I have been litigating the administrative exemption for more than a decade now, and I cannot think of an area of wage and hour law that is more fraught with ambiguity, conflicting opinions, and unsettled standards. Nonetheless, I think it is the right call not to defer to the DOL when, due to political considerations, it weighs in on a particular case rather than issue regulations pursuant to the normal administrative processes.
(3) Whether the reps exercised sufficient discretion and independent judgment.
The Seventh Circuit held that the discretion the pharmaceutical reps had in how they communicated with doctors and responded to their inquiries was enough to qualify as "discretion and independent judgment on matters of significance." As the court explained it, the reps "are sent into physicians’ offices with minimal supervision to engage in conversation with the prescribing physicians who, as a practical matter, are in the most direct position to determine whether their companies’ products have a viable market" and "[i]n speaking to individual physicians, the representatives must tailor their messages to respond to the circumstances, whether those be the time or attention constraints from the physician or the concerns and objections that are voiced during a particular or previous visit." (pp. 48-49).
The court noted that this function was similar to certain descriptions of exercising discretion and judgment from the preamble to the 2004 regulations, including the reference to employees who are "free from direct supervision" and "use personalized communication techniques" with "responsibility for assessing customer needs" and a "duty to anticipate competitive products and distinguish them from competitor’s products." (p. 51).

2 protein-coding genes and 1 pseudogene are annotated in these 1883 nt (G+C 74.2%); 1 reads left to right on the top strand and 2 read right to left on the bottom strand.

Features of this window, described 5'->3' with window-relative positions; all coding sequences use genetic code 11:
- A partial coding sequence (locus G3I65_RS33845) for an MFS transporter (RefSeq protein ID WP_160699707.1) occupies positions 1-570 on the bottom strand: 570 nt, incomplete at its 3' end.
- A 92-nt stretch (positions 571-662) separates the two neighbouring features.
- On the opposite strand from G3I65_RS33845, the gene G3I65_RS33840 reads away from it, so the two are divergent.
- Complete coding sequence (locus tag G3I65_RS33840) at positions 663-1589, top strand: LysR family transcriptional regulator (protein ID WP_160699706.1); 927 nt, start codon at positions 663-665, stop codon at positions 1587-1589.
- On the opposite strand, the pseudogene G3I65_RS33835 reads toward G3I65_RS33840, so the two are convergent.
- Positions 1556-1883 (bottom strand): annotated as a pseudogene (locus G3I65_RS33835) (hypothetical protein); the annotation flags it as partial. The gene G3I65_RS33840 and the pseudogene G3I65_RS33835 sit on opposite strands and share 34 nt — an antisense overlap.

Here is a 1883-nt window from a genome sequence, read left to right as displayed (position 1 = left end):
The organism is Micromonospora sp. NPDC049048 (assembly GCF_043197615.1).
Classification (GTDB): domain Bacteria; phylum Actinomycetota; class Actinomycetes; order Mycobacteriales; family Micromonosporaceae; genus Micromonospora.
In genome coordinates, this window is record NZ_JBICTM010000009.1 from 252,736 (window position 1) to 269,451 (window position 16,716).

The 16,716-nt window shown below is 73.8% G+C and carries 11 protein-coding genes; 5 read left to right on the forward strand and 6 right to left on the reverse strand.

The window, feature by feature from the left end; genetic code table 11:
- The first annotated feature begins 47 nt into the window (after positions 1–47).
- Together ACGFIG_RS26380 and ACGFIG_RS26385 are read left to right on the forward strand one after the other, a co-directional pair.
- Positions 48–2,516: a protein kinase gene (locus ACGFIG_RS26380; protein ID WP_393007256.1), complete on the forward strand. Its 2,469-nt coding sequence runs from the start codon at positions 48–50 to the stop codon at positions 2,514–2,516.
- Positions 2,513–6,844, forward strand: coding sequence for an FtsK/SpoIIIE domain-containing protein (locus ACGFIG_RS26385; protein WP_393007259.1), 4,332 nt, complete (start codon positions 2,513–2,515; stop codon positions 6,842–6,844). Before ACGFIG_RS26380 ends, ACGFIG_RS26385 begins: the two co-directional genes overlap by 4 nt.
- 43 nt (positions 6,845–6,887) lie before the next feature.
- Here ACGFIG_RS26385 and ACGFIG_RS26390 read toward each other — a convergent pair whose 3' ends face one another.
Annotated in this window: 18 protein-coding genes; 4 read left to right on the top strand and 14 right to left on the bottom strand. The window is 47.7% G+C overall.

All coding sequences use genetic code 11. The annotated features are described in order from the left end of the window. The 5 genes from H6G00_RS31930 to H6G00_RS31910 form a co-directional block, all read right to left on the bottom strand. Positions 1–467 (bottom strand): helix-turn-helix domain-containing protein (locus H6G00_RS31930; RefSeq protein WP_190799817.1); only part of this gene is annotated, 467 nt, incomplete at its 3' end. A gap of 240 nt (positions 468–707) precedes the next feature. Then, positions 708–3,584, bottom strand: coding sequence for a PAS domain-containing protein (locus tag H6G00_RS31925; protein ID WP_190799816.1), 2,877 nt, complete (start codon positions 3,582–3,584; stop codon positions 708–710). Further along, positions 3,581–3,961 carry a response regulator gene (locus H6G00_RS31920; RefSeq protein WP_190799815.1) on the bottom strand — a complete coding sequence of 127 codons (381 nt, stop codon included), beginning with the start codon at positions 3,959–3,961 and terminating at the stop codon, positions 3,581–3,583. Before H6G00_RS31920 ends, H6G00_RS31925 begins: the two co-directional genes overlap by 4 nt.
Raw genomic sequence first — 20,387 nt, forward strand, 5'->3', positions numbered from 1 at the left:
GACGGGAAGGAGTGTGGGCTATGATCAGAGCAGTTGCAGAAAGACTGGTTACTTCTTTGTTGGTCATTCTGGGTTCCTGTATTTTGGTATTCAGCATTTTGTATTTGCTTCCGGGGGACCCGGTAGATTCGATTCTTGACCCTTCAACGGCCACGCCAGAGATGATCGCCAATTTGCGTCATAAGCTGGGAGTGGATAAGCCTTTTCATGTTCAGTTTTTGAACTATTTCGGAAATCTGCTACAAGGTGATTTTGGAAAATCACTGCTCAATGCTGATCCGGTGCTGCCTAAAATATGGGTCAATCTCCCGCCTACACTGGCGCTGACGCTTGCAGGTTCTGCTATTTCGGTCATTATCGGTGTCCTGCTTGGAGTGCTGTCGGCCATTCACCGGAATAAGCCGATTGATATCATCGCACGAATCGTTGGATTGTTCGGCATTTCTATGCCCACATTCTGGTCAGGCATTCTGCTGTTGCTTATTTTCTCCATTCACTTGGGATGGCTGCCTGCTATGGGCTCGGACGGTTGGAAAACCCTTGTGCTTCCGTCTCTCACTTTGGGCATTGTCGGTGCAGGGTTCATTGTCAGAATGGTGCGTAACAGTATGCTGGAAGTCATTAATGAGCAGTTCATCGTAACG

Interestingly, the Seventh Circuit agreed that answering a doctor’s questions did involve some degree of "skill" but rejected the notion that a job "requiring skill" is necessarily inconsistent with it also entailing the exercise of discretion and independent judgment:
"The records clearly demonstrate that the representatives receive extensive skills training, particularly on sales techniques. They most certainly employ this skill, and, indeed, many others in the course of their daily duties. Nevertheless, applying these skills entails a great deal of judgment. The job requires far more than “applying well-established techniques, procedures or specific standards described in manuals.” (p. 53).
Overall, this case has a lot an employer can use in arguing that other types of jobs are exempt under the administrative exemption. For the practitioners reading this blog post, I encourage you to read it and try to work it into your defense.